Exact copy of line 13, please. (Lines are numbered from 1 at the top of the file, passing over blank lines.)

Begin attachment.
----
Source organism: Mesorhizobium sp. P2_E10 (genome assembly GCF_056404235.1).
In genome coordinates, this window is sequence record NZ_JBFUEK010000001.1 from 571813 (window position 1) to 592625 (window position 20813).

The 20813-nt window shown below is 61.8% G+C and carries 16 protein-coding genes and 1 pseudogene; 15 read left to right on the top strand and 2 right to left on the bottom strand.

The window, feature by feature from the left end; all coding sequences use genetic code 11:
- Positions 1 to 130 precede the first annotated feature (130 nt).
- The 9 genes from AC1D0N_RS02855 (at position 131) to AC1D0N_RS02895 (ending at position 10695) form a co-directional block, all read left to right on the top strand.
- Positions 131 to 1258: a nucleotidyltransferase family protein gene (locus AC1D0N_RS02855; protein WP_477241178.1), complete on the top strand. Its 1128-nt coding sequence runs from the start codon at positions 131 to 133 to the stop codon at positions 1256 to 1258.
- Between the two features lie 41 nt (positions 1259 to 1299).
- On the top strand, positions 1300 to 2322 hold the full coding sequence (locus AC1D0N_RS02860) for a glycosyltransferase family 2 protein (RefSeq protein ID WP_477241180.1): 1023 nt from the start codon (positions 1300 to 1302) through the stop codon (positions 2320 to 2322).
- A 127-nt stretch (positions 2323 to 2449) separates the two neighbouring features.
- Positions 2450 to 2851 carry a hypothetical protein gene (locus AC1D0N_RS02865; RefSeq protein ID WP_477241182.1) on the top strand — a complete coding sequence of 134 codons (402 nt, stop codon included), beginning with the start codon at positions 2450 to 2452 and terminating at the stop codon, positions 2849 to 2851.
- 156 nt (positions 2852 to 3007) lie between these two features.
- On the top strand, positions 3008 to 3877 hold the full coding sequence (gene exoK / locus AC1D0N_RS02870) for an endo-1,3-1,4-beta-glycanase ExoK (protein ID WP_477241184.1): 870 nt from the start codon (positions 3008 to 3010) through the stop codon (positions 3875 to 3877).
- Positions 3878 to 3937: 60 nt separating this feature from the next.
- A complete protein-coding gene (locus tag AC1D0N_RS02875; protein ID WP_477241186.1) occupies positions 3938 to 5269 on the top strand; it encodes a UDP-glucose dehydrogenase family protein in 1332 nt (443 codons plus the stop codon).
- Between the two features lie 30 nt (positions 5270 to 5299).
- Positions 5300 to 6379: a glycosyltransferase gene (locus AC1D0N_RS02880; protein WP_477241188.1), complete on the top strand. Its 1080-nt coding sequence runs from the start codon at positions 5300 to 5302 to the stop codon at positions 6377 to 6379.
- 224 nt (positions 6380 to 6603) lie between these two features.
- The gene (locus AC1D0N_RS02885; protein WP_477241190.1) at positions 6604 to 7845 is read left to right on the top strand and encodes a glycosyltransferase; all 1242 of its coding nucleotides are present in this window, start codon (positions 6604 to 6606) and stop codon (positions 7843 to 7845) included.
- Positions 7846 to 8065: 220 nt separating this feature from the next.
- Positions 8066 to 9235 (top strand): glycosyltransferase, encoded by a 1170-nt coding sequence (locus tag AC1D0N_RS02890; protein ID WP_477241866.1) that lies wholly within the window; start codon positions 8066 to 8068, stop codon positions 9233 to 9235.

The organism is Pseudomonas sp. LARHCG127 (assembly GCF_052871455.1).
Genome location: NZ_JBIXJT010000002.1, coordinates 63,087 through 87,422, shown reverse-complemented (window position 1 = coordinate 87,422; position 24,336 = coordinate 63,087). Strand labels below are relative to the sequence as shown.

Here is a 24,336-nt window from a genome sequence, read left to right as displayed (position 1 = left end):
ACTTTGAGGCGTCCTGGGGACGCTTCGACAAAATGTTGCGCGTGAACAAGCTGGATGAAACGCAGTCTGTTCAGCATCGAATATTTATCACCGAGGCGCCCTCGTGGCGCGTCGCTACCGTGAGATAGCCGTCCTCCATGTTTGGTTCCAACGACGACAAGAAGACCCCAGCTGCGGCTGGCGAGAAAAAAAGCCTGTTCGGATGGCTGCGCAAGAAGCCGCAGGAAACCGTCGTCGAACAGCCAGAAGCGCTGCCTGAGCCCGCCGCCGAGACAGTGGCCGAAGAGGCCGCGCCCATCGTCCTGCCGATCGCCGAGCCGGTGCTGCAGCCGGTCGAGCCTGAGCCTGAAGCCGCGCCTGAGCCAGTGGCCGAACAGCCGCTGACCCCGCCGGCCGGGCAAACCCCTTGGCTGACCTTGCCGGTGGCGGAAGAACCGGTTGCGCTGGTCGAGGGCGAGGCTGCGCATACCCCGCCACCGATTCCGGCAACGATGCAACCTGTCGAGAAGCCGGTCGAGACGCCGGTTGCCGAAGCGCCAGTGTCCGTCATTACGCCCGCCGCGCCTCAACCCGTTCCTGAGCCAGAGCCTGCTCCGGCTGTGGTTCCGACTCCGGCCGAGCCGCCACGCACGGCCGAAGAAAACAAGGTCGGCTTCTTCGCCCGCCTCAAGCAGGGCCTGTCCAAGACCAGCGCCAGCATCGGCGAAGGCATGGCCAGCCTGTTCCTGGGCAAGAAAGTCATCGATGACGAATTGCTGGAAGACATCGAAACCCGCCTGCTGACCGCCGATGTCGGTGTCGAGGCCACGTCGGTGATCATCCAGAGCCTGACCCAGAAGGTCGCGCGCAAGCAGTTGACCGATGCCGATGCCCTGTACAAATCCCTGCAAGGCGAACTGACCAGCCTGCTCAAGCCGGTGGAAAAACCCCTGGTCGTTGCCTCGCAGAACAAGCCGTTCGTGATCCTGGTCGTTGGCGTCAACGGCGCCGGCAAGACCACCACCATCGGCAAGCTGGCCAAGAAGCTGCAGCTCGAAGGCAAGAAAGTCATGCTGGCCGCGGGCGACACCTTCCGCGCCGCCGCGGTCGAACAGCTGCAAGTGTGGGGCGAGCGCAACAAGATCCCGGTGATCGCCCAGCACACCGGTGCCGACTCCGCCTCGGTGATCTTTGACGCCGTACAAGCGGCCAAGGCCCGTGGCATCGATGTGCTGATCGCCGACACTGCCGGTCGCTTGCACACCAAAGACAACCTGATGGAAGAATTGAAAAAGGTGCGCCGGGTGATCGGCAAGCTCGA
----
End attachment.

- On the top strand, positions 3008 to 3877 hold the full coding sequence (gene exoK / locus AC1D0N_RS02870) for an endo-1,3-1,4-beta-glycanase ExoK (protein ID WP_477241184.1): 870 nt from the start codon (positions 3008 to 3010) through the stop codon (positions 3875 to 3877).